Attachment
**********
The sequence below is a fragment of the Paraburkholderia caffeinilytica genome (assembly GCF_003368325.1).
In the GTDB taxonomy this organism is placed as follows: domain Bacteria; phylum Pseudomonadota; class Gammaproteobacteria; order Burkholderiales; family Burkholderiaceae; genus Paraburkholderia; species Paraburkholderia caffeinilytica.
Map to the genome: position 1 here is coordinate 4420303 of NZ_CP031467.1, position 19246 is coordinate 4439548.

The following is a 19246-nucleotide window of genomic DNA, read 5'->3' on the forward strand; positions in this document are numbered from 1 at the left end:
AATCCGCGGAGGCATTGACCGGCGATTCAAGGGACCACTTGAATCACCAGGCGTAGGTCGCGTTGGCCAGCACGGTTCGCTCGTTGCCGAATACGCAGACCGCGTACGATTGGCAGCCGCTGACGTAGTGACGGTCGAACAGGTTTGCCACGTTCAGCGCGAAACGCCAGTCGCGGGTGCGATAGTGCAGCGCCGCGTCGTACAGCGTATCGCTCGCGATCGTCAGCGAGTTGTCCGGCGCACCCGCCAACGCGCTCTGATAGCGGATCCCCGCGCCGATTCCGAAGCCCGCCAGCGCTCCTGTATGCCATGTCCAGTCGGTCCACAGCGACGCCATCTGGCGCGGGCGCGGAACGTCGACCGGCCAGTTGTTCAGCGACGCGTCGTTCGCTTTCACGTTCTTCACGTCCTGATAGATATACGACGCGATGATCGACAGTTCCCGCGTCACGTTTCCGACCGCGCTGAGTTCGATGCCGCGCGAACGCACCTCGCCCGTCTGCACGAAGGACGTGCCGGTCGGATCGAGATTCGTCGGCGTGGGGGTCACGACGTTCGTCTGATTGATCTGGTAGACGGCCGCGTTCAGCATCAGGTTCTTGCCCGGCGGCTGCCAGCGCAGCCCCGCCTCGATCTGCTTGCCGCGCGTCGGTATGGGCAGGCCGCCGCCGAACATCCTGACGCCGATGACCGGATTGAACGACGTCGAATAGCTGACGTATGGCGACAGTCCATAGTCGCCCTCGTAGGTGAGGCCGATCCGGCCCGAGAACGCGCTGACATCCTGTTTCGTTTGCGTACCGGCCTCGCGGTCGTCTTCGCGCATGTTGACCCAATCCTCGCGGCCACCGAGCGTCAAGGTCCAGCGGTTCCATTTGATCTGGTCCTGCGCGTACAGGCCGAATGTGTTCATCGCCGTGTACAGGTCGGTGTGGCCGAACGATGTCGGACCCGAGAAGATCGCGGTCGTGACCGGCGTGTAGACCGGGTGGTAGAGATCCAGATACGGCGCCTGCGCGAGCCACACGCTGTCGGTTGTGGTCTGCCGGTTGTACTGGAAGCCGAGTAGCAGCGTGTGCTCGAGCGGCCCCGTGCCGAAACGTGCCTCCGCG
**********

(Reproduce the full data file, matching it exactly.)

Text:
The sequence below is a fragment of the Paraburkholderia caffeinilytica genome (assembly GCF_003368325.1).
In the GTDB taxonomy this organism is placed as follows: domain Bacteria; phylum Pseudomonadota; class Gammaproteobacteria; order Burkholderiales; family Burkholderiaceae; genus Paraburkholderia; species Paraburkholderia caffeinilytica.
Map to the genome: position 1 here is coordinate 4420303 of NZ_CP031467.1, position 19246 is coordinate 4439548.

The following is a 19246-nucleotide window of genomic DNA, read 5'->3' on the forward strand; positions in this document are numbered from 1 at the left end:
AATCCGCGGAGGCATTGACCGGCGATTCAAGGGACCACTTGAATCACCAGGCGTAGGTCGCGTTGGCCAGCACGGTTCGCTCGTTGCCGAATACGCAGACCGCGTACGATTGGCAGCCGCTGACGTAGTGACGGTCGAACAGGTTTGCCACGTTCAGCGCGAAACGCCAGTCGCGGGTGCGATAGTGCAGCGCCGCGTCGTACAGCGTATCGCTCGCGATCGTCAGCGAGTTGTCCGGCGCACCCGCCAACGCGCTCTGATAGCGGATCCCCGCGCCGATTCCGAAGCCCGCCAGCGCTCCTGTATGCCATGTCCAGTCGGTCCACAGCGACGCCATCTGGCGCGGGCGCGGAACGTCGACCGGCCAGTTGTTCAGCGACGCGTCGTTCGCTTTCACGTTCTTCACGTCCTGATAGATATACGACGCGATGATCGACAGTTCCCGCGTCACGTTTCCGACCGCGCTGAGTTCGATGCCGCGCGAACGCACCTCGCCCGTCTGCACGAAGGACGTGCCGGTCGGATCGAGATTCGTCGGCGTGGGGGTCACGACGTTCGTCTGATTGATCTGGTAGACGGCCGCGTTCAGCATCAGGTTCTTGCCCGGCGGCTGCCAGCGCAGCCCCGCCTCGATCTGCTTGCCGCGCGTCGGTATGGGCAGGCCGCCGCCGAACATCCTGACGCCGATGACCGGATTGAACGACGTCGAATAGCTGACGTATGGCGACAGTCCATAGTCGCCCTCGTAGGTGAGGCCGATCCGGCCCGAGAACGCGCTGACATCCTGTTTCGTTTGCGTACCGGCCTCGCGGTCGTCTTCGCGCATGTTGACCCAATCCTCGCGGCCACCGAGCGTCAAGGTCCAGCGGTTCCATTTGATCTGGTCCTGCGCGTACAGGCCGAATGTGTTCATCGCCGTGTACAGGTCGGTGTGGCCGAACGATGTCGGACCCGAGAAGATCGCGGTCGTGACCGGCGTGTAGACCGGGTGGTAGAGATCCAGATACGGCGCCTGCGCGAGCCACACGCTGTCGGTTGTGGTCTGCCGGTTGTACTGGAAGCCGAGTAGCAGCGTGTGCTCGAGCGGCCCCGTGCCGAAACGTGCCTCCGCG